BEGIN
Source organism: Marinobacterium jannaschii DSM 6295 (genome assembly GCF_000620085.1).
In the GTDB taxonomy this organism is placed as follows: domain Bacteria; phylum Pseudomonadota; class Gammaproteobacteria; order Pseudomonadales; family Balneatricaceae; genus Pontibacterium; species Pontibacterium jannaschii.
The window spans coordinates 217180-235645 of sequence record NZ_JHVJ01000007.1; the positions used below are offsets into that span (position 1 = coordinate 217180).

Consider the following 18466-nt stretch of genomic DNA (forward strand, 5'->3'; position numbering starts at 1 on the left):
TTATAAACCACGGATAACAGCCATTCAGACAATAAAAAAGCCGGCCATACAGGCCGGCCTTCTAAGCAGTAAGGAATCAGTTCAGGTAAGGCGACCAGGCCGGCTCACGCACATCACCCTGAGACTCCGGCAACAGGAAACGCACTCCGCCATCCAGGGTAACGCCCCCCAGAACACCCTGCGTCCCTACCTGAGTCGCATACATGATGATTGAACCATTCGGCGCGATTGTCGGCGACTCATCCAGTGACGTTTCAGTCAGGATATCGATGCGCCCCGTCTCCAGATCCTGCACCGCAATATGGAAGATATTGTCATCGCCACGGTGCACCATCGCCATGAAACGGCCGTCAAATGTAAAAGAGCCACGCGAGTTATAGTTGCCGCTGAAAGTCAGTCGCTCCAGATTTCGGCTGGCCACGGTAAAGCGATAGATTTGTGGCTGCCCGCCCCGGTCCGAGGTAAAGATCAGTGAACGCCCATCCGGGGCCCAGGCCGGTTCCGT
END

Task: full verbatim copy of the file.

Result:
Source organism: Marinobacterium jannaschii DSM 6295 (genome assembly GCF_000620085.1).
In the GTDB taxonomy this organism is placed as follows: domain Bacteria; phylum Pseudomonadota; class Gammaproteobacteria; order Pseudomonadales; family Balneatricaceae; genus Pontibacterium; species Pontibacterium jannaschii.
The window spans coordinates 217180-235645 of sequence record NZ_JHVJ01000007.1; the positions used below are offsets into that span (position 1 = coordinate 217180).

Consider the following 18466-nt stretch of genomic DNA (forward strand, 5'->3'; position numbering starts at 1 on the left):
TTATAAACCACGGATAACAGCCATTCAGACAATAAAAAAGCCGGCCATACAGGCCGGCCTTCTAAGCAGTAAGGAATCAGTTCAGGTAAGGCGACCAGGCCGGCTCACGCACATCACCCTGAGACTCCGGCAACAGGAAACGCACTCCGCCATCCAGGGTAACGCCCCCCAGAACACCCTGCGTCCCTACCTGAGTCGCATACATGATGATTGAACCATTCGGCGCGATTGTCGGCGACTCATCCAGTGACGTTTCAGTCAGGATATCGATGCGCCCCGTCTCCAGATCCTGCACCGCAATATGGAAGATATTGTCATCGCCACGGTGCACCATCGCCATGAAACGGCCGTCAAATGTAAAAGAGCCACGCGAGTTATAGTTGCCGCTGAAAGTCAGTCGCTCCAGATTTCGGCTGGCCACGGTAAAGCGATAGATTTGTGGCTGCCCGCCCCGGTCCGAGGTAAAGATCAGTGAACGCCCATCCGGGGCCCAGGCCGGTTCCGT